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The Palo Verde Nuclear Generating Station (PVNGS) is located approximately fifty-five miles west of downtown Phoenix in Maricopa County. It is located on 4,050 acres of land near the town of Wintersburg, Arizona. PVNGS’s three identical pressurized water reactors provide electric power to the southwest.

Emergency planning for Palo Verde is a cooperative effort involving Pinnacle West Capital Corporation/Arizona Public Service Company (Operating Manager for Palo Verde), the State of Arizona, Maricopa County and the Town of Buckeye. All planning activities represent a comprehensive response to federal regulations and guidelines. Onsite plans (plant oriented) and Offsite Plans (public protection oriented) have been in place, tested, and evaluated by the federal government since 1983, three years prior to the loading of nuclear fuel into the first Palo Verde reactor.

Federal regulations require commercial nuclear power plants to have both onsite and offsite emergency response plans as a condition for obtaining and maintaining a license to operate the plant. The "Palo Verde Emergency Plan” (onsite plan) was prepared and is maintained by PVNGS. The "Offsite Emergency Response Plan for Palo Verde Nuclear Generating Station" (offsite plan) was prepared by State and local governments. It is a joint effort to maintain the Offsite Plan. State and local government and PVNGS work closely together to ensure that these plans function in a coordinated manner to protect the public from the effects of radiation exposure in the unlikely event of an accident. The Palo Verde Nuclear Generating Station (PVNGS) is the primary focus for the Arizona Division of Emergency Management’s (ADEM) Radiological Emergency Preparedness (REP) Program.

Emergency planning for PVNGS is a cooperative effort of ADEM, Arizona Radiation Regulatory Agency (ARRA), Maricopa County Department of Emergency Management (MCDEM), PVNGS and numerous volunteer organizations. The state REP program provides Arizona officials with detailed information to help them make decisions on how to protect area residents from a radiological emergency. Response initiatives required for an incident at PVNGS are dependent upon the severity of the situation. Timely and accurate media releases and efficient responses to inquiries from the public are part of the safety plan.

There are two Emergency Planning Zones (EPZ) surrounding PVNGS and they are defined as the Plume Exposure Pathway and the Ingestion Exposure Pathway.

The Plume Exposure Pathway is defined as a radius of 10 miles surrounding PVNGS where protective actions could be required to protect the public from the effects of exposure to radioactive materials. This 10-mile radius has been divided into 16 sectors designated with the letters A through R. The letters “I” and “O” have been omitted to prevent confusion with the numbers. The radius is also divided into mile rings from 1 through 10. This map allows people to determine what sector and mile ring they are in and their proximity to PVNGS.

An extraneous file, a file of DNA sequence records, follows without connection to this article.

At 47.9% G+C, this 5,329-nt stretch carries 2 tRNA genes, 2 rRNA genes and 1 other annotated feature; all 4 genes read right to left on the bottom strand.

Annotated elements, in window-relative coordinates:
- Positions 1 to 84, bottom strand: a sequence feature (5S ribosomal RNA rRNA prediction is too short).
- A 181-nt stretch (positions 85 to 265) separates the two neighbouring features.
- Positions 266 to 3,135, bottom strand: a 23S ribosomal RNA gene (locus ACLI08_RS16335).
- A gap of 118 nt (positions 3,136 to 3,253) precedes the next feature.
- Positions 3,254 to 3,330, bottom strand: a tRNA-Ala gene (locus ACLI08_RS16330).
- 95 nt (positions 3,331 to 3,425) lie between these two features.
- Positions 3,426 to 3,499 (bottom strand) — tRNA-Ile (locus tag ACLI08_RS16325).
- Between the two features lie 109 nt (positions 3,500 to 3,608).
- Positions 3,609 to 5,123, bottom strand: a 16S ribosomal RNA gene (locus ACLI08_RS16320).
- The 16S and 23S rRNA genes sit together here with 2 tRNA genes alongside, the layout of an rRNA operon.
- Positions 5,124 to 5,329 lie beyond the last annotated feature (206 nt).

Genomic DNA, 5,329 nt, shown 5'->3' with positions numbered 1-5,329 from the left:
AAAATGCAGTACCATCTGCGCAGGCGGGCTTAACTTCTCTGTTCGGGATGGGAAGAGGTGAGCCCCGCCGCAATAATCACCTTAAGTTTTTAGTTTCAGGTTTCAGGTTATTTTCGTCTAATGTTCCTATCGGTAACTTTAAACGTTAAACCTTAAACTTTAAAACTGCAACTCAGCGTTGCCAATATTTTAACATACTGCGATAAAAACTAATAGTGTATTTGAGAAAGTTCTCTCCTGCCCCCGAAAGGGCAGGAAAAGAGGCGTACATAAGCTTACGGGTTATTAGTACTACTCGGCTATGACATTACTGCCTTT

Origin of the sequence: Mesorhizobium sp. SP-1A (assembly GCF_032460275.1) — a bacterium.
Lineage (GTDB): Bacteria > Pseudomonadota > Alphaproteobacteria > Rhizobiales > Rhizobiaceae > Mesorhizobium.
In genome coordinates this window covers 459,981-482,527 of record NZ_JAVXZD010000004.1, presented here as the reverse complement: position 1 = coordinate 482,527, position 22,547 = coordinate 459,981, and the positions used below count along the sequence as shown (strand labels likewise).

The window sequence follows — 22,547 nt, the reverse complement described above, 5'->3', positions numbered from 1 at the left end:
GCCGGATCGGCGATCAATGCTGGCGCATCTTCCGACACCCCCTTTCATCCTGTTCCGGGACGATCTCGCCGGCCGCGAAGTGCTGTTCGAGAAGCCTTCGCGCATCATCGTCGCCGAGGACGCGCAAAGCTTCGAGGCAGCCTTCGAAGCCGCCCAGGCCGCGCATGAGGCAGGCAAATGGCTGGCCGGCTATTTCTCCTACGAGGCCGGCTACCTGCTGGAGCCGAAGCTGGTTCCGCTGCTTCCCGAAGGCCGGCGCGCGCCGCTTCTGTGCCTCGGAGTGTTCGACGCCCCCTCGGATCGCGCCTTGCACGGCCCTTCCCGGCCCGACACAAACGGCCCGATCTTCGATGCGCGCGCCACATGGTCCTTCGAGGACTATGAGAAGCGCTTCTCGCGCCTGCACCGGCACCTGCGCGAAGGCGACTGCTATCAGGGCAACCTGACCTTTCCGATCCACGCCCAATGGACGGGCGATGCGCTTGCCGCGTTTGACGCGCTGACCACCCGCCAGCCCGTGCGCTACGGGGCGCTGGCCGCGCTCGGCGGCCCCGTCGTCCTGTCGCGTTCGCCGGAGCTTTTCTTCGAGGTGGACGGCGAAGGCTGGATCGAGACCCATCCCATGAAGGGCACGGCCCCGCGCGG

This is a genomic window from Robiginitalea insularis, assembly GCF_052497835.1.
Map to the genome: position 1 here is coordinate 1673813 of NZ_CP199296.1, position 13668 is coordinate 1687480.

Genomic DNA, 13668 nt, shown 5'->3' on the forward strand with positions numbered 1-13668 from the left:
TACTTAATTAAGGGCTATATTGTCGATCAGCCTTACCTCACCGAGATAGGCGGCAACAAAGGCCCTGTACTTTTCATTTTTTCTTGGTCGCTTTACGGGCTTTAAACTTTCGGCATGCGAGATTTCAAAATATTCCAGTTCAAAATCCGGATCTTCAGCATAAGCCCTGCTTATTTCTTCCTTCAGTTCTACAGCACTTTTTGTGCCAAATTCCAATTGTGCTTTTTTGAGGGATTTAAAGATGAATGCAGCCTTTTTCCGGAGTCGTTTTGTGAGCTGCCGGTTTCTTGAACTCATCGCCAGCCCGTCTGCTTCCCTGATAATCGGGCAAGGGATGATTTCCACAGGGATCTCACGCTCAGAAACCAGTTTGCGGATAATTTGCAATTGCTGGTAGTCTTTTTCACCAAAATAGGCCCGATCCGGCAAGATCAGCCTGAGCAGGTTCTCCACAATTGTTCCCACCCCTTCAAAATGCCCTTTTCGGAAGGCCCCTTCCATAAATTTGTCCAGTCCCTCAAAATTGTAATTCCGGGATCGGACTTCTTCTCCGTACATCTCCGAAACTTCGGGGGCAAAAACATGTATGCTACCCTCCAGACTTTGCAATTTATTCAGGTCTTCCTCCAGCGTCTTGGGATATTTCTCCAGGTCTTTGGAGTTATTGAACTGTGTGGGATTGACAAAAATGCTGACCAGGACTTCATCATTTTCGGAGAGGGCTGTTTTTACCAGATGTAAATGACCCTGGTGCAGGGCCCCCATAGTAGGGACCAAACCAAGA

The Ingestion Exposure Pathway is defined as a radius of approximately 50 miles surrounding PVNGS where food or drinking water could become contaminated because of a release of radioactive materials into the atmosphere.  The pamphlet “Radiological Emergency Information for Farmers, Dairy Farmers, Ranchers, Food Processors, and Distributors” is prepared and distributed to the agricultural community in the 50-mile zone.  Contamination control measures would be implemented to protect the public from eating or drinking any contaminated food or water.  State and local government are prepared to quickly notify and provide advice on what actions to take in the event of a radiological emergency.

The primary means of communications to offsite authorities from PVNGS is by a dedicated telephone circuit, the Notification and Alert Network (NAN).  The NAN links State and local government warning points with PVNGS.  The NAN is tested weekly to insure its operability.

The primary mechanism to notify the public is an Outdoor Warning Siren System placed at various locations in the 10-mile EPZ.  Upon activation, the sirens will sound for approximately three minutes with a steady, high-pitched sound.  Residents should turn on radios or televisions to receive Emergency Alert System (EAS) warning messages, emergency information and protective action instructions. 

Training is offered to State, local and volunteer agencies to prepare them to respond to an unlikely accident at PVNGS. Drills and exercises are conducted several times each year to evaluate plans, emergency response capabilities, and related protocol.  A Plume Exposure Pathway exercise is conducted twice every year.  The Ingestion Exposure Pathway exercises are conducted every six years.  Every other year the Plume exercise is evaluated by the Federal Emergency Management Agency (FEMA) and the Nuclear Regulatory Commission (NRC) and once every six years they evaluate the Ingestion Pathway exercise.

For additional information on our Radiological Emergency Preparedness Program, contact us for assistance.

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